: North* pros and cons?



cadillac6
05-26-04, 12:16 AM
Now I know this is a VERY broad question and it might piss some people off. But I just wanted to know the goods and the bads of having this engine. And do northstars get hotter than a regular engine because its aluminum?

Randy_W
05-26-04, 08:43 AM
Now I know this is a VERY broad question and it might piss some people off. But I just wanted to know the goods and the bads of having this engine. And do northstars get hotter than a regular engine because its aluminum?

Aluminum doesn't retain heat as well as iron.
Having said that, I'm sure some engineer or metalurgist will chime in with why I'm wrong or a yea, but, explaination for this!:halo::D

BeelzeBob
05-26-04, 12:31 PM
There are many prior posts similar to this. You might do some searching in the archives to avoid a lot of repeats....


The engine does not run "hotter" because it is aluminum. Aluminum actually transfers heat better than cast iron. It retains less heat but it can actually "cool" better.

The coolant temperature observed is simply the level the cooling system is designed to operate at. The cooling fans do not turn on until about 225F as the system is perfectly happy at that temp. It is desireable to run the engine around this range to boil the moisture out of the oil in the winter time.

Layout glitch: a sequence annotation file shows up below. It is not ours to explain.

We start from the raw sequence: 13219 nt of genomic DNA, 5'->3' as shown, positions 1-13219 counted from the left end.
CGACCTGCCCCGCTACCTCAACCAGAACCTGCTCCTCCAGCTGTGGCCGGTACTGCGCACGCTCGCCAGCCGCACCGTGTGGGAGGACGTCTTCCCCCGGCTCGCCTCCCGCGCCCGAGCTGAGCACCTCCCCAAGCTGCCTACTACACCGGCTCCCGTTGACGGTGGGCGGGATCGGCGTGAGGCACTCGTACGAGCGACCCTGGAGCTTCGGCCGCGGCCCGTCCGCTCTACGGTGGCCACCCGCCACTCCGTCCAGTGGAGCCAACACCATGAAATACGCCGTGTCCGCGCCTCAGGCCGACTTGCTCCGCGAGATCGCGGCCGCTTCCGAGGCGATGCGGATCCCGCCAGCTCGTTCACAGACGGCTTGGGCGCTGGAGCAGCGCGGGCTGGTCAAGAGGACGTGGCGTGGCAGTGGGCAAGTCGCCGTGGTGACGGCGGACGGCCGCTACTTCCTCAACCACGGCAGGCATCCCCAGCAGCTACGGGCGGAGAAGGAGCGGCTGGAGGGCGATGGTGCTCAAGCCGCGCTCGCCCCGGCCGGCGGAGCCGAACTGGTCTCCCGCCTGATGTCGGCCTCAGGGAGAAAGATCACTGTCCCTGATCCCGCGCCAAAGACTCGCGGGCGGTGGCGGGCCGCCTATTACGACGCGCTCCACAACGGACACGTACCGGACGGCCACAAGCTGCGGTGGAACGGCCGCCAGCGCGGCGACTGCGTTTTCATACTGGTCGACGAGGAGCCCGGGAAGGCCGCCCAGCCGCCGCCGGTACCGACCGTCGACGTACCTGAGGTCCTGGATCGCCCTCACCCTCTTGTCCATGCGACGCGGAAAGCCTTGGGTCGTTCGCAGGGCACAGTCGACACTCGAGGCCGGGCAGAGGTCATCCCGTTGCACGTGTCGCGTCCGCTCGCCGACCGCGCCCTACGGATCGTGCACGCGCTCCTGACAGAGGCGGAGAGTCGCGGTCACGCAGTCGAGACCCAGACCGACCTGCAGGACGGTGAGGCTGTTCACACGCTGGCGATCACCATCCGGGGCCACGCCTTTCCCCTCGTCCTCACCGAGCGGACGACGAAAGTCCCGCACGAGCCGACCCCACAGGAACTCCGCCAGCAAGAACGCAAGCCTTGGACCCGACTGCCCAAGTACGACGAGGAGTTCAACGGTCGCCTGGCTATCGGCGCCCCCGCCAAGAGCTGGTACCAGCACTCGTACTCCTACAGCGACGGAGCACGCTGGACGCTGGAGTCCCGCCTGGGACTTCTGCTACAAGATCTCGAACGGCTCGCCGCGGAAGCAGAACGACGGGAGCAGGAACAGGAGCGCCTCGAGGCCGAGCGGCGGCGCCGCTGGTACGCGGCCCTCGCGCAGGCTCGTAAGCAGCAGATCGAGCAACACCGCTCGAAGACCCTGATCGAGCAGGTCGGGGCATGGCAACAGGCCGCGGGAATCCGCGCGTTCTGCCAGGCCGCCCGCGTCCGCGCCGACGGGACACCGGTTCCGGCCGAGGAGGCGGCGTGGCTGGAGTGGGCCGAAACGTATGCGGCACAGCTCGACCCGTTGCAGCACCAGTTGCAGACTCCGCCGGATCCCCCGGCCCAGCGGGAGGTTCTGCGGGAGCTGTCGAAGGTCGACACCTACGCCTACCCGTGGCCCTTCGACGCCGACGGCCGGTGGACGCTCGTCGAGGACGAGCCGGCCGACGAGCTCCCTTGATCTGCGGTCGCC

Also, the higher the coolant temperature, the more efficient the cooling system is due to the greater temperature difference between the radiator and the ambient air.

Any modern cooling system is capable or operating in the range of 225F to 245-250F without any problems at all. A 15 PSI system with 50/50 coolant/water mixture will not boil over until 265F so there is absolutely no risk of "over heating" at 245-250F.....

Late model cars with electric cooling fans "cool" differently than older cars with engine driven fans. With electric fans the engine temp can rise significantly if the fans are not running....and they are turned off to conserve electrical energy and reduce noise frequently. The latent airflow of an engine driven fan will usually keep most conventional cooling systems operating at the thermostat where-as electric fan vehicles will drift up and down as the fans turn off and on.

Most any perception of "high coolant temps" or "hot running" is due to the electric fan cooling system.....not the Northstar engine characteristics.

JohnnyO
05-28-04, 12:59 PM
:coolgleam Pros: great performance and fuel economy. Cons: May burn and/or leak oil, a lot.